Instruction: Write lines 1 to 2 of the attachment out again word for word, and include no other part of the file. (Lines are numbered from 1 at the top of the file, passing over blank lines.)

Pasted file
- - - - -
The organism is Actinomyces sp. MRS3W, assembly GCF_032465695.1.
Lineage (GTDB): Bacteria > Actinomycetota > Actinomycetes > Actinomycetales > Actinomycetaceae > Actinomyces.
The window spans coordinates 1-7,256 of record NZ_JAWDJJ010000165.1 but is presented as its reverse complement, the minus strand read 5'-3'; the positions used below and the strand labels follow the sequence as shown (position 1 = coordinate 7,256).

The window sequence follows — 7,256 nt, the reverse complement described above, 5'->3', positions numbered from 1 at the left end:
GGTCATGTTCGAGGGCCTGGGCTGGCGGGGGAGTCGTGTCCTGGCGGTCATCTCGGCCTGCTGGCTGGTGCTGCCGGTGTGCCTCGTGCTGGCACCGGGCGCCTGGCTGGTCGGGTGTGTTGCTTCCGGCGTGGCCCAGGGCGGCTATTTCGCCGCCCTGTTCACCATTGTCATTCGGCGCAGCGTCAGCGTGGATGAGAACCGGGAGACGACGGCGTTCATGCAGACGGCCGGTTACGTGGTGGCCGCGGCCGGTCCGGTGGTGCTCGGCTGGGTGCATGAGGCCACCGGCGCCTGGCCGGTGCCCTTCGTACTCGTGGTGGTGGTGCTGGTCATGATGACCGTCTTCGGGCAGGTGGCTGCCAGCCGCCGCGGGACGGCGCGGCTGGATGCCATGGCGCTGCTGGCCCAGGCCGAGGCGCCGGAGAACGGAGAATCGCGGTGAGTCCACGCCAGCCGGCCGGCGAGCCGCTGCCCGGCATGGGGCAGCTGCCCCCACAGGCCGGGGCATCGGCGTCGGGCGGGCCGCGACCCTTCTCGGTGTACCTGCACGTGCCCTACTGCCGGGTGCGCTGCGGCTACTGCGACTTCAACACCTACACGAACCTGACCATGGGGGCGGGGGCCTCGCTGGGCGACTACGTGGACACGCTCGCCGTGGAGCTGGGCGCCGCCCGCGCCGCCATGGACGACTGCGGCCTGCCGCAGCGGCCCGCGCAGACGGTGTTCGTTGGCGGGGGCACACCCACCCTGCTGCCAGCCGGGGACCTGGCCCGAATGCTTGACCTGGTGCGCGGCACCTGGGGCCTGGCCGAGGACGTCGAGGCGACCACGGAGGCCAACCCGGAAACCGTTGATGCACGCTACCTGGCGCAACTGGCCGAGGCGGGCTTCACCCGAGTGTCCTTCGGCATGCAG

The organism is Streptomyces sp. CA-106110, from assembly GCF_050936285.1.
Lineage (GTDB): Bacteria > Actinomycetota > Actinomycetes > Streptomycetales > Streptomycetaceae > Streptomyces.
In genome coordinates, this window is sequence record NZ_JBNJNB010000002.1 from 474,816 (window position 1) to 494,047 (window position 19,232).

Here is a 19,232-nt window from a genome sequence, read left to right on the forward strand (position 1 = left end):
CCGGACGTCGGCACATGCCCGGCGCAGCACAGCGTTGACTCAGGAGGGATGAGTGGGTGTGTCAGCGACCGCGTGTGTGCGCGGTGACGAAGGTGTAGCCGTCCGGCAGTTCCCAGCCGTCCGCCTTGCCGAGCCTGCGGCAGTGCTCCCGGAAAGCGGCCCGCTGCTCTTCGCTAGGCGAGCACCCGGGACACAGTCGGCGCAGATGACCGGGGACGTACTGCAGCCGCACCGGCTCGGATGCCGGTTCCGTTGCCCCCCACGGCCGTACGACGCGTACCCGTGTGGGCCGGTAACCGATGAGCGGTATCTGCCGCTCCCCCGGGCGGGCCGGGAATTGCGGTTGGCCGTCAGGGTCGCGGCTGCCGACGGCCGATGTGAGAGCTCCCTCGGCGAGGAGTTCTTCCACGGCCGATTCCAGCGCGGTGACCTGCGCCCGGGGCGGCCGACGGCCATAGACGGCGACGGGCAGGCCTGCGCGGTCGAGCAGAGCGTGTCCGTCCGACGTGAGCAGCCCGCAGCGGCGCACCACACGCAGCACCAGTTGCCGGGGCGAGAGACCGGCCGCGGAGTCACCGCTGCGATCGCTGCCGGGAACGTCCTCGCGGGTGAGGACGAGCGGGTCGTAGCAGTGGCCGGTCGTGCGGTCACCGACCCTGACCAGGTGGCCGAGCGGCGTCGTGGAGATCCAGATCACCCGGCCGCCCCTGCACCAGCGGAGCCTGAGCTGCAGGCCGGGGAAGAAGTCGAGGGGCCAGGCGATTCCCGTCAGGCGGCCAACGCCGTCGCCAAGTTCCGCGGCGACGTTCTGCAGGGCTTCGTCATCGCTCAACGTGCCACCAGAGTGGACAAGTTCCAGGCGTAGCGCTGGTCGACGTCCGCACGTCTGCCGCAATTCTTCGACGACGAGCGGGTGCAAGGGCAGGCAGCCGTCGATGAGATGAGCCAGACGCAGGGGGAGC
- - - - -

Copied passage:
The organism is Actinomyces sp. MRS3W, assembly GCF_032465695.1.
Lineage (GTDB): Bacteria > Actinomycetota > Actinomycetes > Actinomycetales > Actinomycetaceae > Actinomyces.